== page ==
5. See what pans out with Mr Frog’s job first. You’ll need his support even more if you have two. My sister-in-law has just had her second and even though she’s a full time mum, she’s run off her feet, but my brother is supportive – he works from home, takes a lot of parental leave etc.

    You’ve got enough on your plate at the moment, you’ve got plenty of time. My sister had her first at 35, my sister-in-law at 36. And Mr Frog has to want another one too – it doesn’t sound like he’s quite ready, from what you say!

    Just my thoughts, for what they’re worth!

    Comment by witho — April 28, 2005 @ 2:31 pm

  6. Ah petite, I did exactly that! two kids two years apart, only I didn’t even think about the possible consequences. Hmm, perhaps if I did, I would have hesitated like you…sometimes ignorance is bliss!
    It’s true, the first year after #2 was born, I was completely exhausted ALL THE TIME. And that was with someone to help with the housework, ironing etc. Then around #2’s first birthday, which coincided with #1’s third, it all suddenly got a whole lot easier. The oldest started reliably using the potty, which might not seem much but it’s one less dirty bottom to change, no small thing. And #2 started walking, which meant he was a proper playmate for his big brother, who is very protective of him. It’s fantastic! I’m not saying it’s all easy now, of course not, we’re now four in a tiny one bedroom flat, and that won’t change until I go back to work in September. But hey, we manage. They’re small, and we go to the park a lot, and when we can’t well there’s toys and songs and books and colouring and Bob the Builder! And I coordinate naps so that I have ‘me time’ (You’ll notice that most of my comments are posted between 12.30 and 3pm!!)I still get to be an individual in my own right, it just needs a bit more (a LOT more, actually)organisation.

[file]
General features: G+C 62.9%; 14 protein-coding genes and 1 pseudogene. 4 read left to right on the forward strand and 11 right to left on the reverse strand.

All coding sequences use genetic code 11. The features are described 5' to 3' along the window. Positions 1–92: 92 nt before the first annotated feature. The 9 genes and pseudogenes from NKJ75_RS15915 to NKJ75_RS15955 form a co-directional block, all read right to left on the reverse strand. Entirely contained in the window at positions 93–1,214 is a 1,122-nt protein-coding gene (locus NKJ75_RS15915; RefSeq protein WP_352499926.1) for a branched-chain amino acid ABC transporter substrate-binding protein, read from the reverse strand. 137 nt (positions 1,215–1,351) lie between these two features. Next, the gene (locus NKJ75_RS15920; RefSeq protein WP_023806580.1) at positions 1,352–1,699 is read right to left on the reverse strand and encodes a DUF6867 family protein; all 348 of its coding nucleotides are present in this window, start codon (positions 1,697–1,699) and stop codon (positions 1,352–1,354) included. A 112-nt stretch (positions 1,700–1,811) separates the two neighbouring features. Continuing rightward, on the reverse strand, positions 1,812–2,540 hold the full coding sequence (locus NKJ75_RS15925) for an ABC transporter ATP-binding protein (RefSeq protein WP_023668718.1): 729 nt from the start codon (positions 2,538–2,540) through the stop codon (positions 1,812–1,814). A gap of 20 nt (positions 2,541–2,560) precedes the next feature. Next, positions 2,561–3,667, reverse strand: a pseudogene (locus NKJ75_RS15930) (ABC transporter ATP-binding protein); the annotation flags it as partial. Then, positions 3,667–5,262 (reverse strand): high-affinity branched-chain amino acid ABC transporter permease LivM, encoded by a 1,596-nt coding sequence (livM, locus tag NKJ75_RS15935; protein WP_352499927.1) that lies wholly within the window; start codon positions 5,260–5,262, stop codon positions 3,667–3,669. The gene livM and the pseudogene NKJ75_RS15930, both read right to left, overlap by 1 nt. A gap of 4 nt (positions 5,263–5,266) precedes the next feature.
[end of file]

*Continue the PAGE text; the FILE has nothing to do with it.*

just my tuppence worth!

    Comment by suziboo — April 28, 2005 @ 2:41 pm

  7. TWO changes everything. One ‘switches off’ and the other ‘switches on’. We have a 3 year old and a 19 month old and KNACKERED has taken on new meanings.

    On the other hand, I get to raise these two little boys, who are close enough in age to play well together (the fights also get quite interesting). I wouldn’t change it for the world.